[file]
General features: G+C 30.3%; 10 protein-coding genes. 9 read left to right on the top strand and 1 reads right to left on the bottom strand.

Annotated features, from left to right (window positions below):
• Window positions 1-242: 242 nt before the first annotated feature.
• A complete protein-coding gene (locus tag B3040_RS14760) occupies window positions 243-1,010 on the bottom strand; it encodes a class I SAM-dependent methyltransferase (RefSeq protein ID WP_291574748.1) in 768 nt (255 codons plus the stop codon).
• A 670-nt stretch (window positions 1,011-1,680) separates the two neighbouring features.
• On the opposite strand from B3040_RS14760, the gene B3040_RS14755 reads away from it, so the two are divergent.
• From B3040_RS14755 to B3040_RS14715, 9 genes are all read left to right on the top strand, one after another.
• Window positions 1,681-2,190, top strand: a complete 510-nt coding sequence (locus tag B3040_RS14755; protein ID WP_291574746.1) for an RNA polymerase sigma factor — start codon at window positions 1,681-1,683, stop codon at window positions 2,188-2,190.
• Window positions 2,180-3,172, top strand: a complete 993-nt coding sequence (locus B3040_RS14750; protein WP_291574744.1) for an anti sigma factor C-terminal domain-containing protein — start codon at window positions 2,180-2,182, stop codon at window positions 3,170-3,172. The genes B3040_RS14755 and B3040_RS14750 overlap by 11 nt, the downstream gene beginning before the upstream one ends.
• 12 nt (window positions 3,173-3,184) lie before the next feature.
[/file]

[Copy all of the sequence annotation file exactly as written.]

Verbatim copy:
General features: G+C 30.3%; 10 protein-coding genes. 9 read left to right on the top strand and 1 reads right to left on the bottom strand.

Annotated features, from left to right (window positions below):
• Window positions 1-242: 242 nt before the first annotated feature.
• A complete protein-coding gene (locus tag B3040_RS14760) occupies window positions 243-1,010 on the bottom strand; it encodes a class I SAM-dependent methyltransferase (RefSeq protein ID WP_291574748.1) in 768 nt (255 codons plus the stop codon).
• A 670-nt stretch (window positions 1,011-1,680) separates the two neighbouring features.
• On the opposite strand from B3040_RS14760, the gene B3040_RS14755 reads away from it, so the two are divergent.
• From B3040_RS14755 to B3040_RS14715, 9 genes are all read left to right on the top strand, one after another.
• Window positions 1,681-2,190, top strand: a complete 510-nt coding sequence (locus tag B3040_RS14755; protein ID WP_291574746.1) for an RNA polymerase sigma factor — start codon at window positions 1,681-1,683, stop codon at window positions 2,188-2,190.
• Window positions 2,180-3,172, top strand: a complete 993-nt coding sequence (locus B3040_RS14750; protein WP_291574744.1) for an anti sigma factor C-terminal domain-containing protein — start codon at window positions 2,180-2,182, stop codon at window positions 3,170-3,172. The genes B3040_RS14755 and B3040_RS14750 overlap by 11 nt, the downstream gene beginning before the upstream one ends.
• 12 nt (window positions 3,173-3,184) lie before the next feature.